Why every Slytherin is also a Hufflepuff (and vice versa)
March 6, 2020
As I explained on the why page of this blog: I like Harry Potter. I like to think about the weird practice of sorting kids by personality type, and I like to think about how personalities might change over time.
I would like to become a Hatstall, if that’s possible. And I think it is possible – it’s called personal growth.
Different traits, same theme?
I feel like the four Hogwarts houses are more linked then they seem though. They are presented as four different character traits (good, evil, smart and miscellaneous), and in some cases even as directly opposite character traits. But some of the houses are more like different sides of the same coin.
Let’s take a look at the “Slytherin-Hufflepuff-coin” for example (I think there are other “coins”, but I’ll explore that in different posts).
These two houses seem as different as night and day, but they’re actually dealing with the same theme. And I’m pretty sure that every Slytherin is also a Hufflepuff, and every Hufflepuff is also a Slytherin.
That might sound weird and counterintuitive, but stick with me, I’ll explain.
The Individual vs. The Group
Slytherin and Hufflepuff are both houses that describe how you deal with the people-side of things. How you treat yourself and how you treat others.
If you’re a Slytherin, you go after what you want. You take care of yourself before you take care of others. You will fiercely protect your boundaries, and force others to respect them. Good for you. Basically you are a Slytherin to the group, but a Hufflepuff to yourself. You treat yourself with kindness, taking care of your needs.
On the other side of the coin we have the Hufflepuffs. They put others before themselves. They will fiercely stand up for their friends, their family, and every other random person on the streets who might find themselves in need. However, this also means that they’re not always as kind to themselves as they are to others. People can walk over them, or take advantage of their kindness. So, you get where I’m going with this. The person who is a Hufflepuff to the group, is a Slytherin to themselves.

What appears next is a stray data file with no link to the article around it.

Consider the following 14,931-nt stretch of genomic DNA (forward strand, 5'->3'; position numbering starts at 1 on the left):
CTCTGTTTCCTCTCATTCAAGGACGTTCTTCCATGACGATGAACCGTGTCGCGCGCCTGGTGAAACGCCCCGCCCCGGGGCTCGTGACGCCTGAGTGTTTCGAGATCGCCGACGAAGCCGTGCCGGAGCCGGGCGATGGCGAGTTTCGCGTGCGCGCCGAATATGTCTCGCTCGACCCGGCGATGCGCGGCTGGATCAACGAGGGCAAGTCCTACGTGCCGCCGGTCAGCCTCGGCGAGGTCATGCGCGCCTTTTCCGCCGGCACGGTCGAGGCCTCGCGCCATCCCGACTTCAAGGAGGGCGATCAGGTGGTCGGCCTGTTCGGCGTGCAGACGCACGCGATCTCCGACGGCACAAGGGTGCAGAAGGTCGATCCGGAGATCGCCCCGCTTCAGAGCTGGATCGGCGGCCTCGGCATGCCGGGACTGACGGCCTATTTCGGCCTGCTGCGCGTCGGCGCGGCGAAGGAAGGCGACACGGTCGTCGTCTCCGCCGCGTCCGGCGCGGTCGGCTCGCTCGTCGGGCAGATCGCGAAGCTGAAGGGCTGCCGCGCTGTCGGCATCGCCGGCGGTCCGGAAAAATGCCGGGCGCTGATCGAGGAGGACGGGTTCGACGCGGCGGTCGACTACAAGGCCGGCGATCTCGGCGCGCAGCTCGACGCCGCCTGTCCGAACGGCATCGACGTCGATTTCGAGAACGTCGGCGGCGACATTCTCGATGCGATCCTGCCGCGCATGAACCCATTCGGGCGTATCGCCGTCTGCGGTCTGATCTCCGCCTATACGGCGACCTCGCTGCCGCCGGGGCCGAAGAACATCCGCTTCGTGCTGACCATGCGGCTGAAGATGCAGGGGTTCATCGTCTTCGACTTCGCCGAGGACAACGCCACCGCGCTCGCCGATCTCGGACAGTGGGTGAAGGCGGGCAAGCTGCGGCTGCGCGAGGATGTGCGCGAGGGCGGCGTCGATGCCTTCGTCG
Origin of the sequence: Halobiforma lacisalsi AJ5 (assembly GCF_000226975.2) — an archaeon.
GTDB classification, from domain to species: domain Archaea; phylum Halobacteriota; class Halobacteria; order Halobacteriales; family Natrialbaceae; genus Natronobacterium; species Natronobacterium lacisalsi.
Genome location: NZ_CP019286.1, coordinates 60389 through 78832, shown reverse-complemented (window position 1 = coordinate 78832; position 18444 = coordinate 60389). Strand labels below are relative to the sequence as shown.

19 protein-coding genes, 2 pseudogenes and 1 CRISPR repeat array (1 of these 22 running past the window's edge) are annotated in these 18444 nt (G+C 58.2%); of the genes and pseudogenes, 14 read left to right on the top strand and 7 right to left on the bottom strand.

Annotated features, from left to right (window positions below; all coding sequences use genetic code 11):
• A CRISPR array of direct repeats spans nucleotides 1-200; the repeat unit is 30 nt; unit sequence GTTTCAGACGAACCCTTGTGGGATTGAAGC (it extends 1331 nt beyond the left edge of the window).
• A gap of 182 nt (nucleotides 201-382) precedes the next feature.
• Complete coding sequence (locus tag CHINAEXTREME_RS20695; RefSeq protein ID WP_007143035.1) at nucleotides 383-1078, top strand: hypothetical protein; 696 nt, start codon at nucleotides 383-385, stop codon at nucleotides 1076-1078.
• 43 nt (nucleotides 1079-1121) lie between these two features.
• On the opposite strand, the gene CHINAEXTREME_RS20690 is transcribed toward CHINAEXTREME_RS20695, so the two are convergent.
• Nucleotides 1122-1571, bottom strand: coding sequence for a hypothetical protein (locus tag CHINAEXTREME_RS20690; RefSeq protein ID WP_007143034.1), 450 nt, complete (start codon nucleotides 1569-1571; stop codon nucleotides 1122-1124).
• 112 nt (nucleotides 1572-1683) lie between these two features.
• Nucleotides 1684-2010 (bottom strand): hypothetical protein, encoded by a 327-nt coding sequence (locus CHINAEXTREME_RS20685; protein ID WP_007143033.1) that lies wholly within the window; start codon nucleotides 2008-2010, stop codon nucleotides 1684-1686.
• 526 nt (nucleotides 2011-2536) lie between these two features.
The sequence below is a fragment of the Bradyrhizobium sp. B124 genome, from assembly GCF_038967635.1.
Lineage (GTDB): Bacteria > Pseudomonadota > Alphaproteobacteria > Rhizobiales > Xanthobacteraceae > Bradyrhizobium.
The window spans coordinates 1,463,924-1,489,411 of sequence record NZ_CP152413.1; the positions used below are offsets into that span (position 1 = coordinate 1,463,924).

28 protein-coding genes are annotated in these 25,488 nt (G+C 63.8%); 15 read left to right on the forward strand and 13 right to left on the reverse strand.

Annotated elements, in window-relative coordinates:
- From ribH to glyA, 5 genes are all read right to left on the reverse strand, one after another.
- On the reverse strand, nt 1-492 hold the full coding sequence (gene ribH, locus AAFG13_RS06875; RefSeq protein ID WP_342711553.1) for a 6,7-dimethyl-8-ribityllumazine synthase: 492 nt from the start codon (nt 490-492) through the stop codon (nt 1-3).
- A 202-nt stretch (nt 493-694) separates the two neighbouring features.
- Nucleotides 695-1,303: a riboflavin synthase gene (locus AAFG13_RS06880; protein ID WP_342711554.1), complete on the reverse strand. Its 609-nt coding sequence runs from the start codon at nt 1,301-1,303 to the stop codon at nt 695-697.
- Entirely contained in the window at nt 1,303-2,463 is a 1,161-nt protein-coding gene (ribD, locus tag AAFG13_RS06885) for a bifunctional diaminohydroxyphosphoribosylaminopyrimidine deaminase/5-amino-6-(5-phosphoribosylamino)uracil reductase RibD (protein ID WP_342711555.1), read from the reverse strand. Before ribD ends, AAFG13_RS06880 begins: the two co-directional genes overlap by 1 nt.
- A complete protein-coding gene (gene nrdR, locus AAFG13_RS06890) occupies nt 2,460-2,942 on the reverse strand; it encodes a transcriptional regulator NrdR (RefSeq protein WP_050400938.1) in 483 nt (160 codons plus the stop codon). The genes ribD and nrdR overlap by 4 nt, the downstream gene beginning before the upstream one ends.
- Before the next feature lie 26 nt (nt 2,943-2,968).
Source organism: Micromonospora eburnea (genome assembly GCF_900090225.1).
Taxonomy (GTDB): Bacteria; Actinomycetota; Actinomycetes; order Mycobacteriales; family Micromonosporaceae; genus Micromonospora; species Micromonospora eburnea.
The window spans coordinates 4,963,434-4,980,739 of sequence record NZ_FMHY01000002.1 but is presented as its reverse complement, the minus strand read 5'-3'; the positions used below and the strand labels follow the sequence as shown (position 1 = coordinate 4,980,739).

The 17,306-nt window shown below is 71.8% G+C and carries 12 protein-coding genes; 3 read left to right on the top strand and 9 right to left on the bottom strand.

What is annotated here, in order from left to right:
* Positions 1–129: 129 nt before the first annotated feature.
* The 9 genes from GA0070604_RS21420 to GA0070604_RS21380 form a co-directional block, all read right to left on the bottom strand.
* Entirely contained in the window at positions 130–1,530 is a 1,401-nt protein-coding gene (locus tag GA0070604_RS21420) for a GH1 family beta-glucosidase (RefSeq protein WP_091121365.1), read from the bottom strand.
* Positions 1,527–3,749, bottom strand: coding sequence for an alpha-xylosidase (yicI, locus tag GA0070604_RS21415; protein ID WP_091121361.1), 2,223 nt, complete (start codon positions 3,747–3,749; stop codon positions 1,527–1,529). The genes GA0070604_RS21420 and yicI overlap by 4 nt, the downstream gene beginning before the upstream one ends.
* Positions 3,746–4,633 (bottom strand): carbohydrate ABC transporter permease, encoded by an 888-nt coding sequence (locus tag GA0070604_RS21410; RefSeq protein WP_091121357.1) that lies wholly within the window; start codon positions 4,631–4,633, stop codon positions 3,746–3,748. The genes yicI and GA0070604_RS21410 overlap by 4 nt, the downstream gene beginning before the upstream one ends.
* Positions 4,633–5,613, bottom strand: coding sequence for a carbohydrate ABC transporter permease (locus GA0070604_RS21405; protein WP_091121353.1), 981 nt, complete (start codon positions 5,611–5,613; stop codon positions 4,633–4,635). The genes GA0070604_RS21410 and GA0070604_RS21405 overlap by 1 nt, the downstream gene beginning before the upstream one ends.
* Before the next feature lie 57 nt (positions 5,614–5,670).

We all start out on one side of this coin. Even if you identify as a Ravenclaw or a Gryffindor, you still have a relationship with yourself and a relationship with everybody else. We all have to deal with people. We have to find a balance between our group-self and our own identity somehow. Fun stuff.
So we are one thing to the external world, and the opposite to the internal world. At least we start out that way. Because the trick is, of course, to move towards the middle. No matter where you are, or what house you identify with.
The middle? How the heck do we get there?
I’m not sure.
I myself am on the Hufflepuff side of things. And I’m gonna be honest, it’s not great. I’m trying to treat myself better, be more kind to me, but it’s hard. For sure. Whenever I try to enforce boundaries, for example, I will immediately drop a big fat guiltbomb on myself and back out.
The only way I have had some personal growth in this area, just the tiniest little bit, is by cheating of the Slytherins in my life. Because they are awesome at this. Taking care of themselves, setting boundaries, they got that stuff down. I’m trying to learn from them, just by analyzing a bit howthey are doing it, and then overthinking it a bit, and a bit more, (and then a lot more) and then apply it to my own life. (That was a lie. I mean I try to apply it to my own life)
So… no advice?
Well, here’s a little tip, from someone who is still very bad at this: Practice first in little low-stakes situations. Just speak up when someone cuts in front of you at the supermarket or something. You don’t know them, you don’t have to take care of their feelings. Your Slytherin friend wouldn’t.
Besides, it’s easier to enforce boundaries with someone you don’t know and who’s opinion matters less to you, then with a family member or a friend. Second besides, if you’re on the Hufflepuff side of things, you don’t have to worry about hurting their feelings when you’re speaking up. Not for a long time. Not until you have become very, very good at this boundaries thing, will you run the risk of hurting this random stranger’s feelings.
So just try it. You’re already part-Slyhterin. You’re a Slytherin to your internal world. It is in you, just try to focus it outward, and focus your Hufflepuff-ness inward. That’s what I’m doing at least. Sometimes.
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I guess it would look something like this, if you’re more pinterested in a visual explanation: